It has been 10 days since...


Guam Police Officer Joneen Terlaje with Chief of Police Stephen Ignacio.

By Jacob Nakamura

news@kanditnews.com


More information continues to come to light about the puzzling series of events leading to and following the destruction of Jerry's Kitchen in Tamuning.


Depending on the source of information, either three or four women were in the red Jeep that rammed into the restaurant around 1:30 a.m. February 25. The Pacific Daily News published surveillance footage of the Jeep speeding around cars on the left-turning northbound lane of the ITC intersection before turning left, passing between concrete poles, going airborne into the plaza, then ramming the restaurant store front.


Chief of Police Stephen Ignacio told Kandit that responding police officer Chris Champion neither administered any sobriety test, nor reviewed nearby surveillance footage prior to determining whether to arrest anyone, or close the case as a simple, 'Auto Ran Off Roadway.'


"Officers are trained to assess the scene, take statements from the parties, and make a proper determination of what's happened," Mr. Ignacio told Kandit in defense of Champion's actions.


Mr. Ignacio confirmed one of his off-duty police officers was a passenger in the Jeep, after the Office of Sen. Jose "Pedo" Terlaje lied to Kandit that the senator's granddaughter, GPD officer Joneen Terlaje, was not on the scene of the crash until after it happened. The police chief also confirmed no video surveillance was reviewed to verify that Ms. Terlaje was not, in fact, the driver of the Jeep.


Jerry Li, the owner of the restaurant, told the Pacific Daily News that the crash report does not name any of the occupants of the Jeep. Mr. Champion was supposed to have written that information into the report.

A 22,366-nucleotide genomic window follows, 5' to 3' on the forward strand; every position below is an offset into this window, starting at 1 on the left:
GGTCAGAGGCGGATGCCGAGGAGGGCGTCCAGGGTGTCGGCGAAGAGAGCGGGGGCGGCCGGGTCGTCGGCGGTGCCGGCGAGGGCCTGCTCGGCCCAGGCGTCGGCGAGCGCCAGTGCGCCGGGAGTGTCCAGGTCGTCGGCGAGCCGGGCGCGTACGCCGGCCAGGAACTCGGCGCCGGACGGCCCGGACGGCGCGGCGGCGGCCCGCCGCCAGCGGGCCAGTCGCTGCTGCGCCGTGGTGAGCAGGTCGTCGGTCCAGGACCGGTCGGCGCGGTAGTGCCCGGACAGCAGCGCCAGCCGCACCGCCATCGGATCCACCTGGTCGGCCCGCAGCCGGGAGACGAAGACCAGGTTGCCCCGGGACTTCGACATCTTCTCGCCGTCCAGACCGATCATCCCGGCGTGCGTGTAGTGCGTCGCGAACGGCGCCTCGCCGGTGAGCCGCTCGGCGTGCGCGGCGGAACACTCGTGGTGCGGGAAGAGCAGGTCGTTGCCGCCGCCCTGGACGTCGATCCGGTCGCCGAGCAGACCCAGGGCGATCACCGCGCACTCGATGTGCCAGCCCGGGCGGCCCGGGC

Despite these facts, the police chief has NOT yet ordered an internal affairs investigation into the conduct of both Terlaje and Champion. He has instead ordered the traffic investigation to be reopened, and assigned GPD's Highway Patrol Division to it.


It has been 10 days since the crash happened. That means it has been 10 days since GPD knew or should have known about the conduct of Officers Terlaje and Champion. That means, according to Guam law, there only are 50 calendar days left for the police chief to take administrative action that holds these officers to the appropriate standards of conduct required by the government of Guam.


Possible motives suspected for coverup emerge

Guam Fire Department spokeswoman Cherika Cruz confirmed to Kandit that no medics responded to the scene of the crash, though a fire station sits just 300 feet from the restaurant. Asked whether any 911 calls were placed to respond to the crash, Ms. Cruz responded, "One 911 call reporting an auto off roadway across ITC." GFD has not responded to Kandit's Thursday request for more information, including who placed that call, what time the call placed, who the reporting person was, and why medics were not dispatched as they normally would in an incident such as that.


The GFD response that "one 911 call" was placed matches source information within GFD that has indicated that nobody from inside the red Jeep that crashed - including Officer Joneen Terlaje - called 911 to report the accident.


Only a bystander called 911; but when the call was made, officers were already on the scene, according to this source. Upon GFD confirmation of the source information, this could only mean that Terlaje or someone else in that vehicle called the Guam police dispatch directly, or possibly the precinct themselves to avoid any 911 call; hence, the Champion response to the scene without a medic in sight, and with ambulances parked just 300 feet away.


No medics responded to the scene.


Why would the passengers not want a medic to respond to check them out and make sure they are okay? That would leave a paper trail of their physical condition; and if they were transported to GMH to be checked by a doctor then urine and blood tests would be drawn as well. A police officer, like Joneen Terlaje, would know these protocols.


Officer Joneen Terlaje (with flower lei) shortly after she was sworn in to the U.S. Air Force Reserves recently.

Further, Ms. Terlaje was recently sworn in to the U.S. Air Force and has yet to leave for basic training.


If blood or urine tests were taken at GMH, and those tests revealed a person recently-sworn into the military was under the influence and arrests were made, then that person would most likely be kicked out of the military before even being allowed to leave for basic training.


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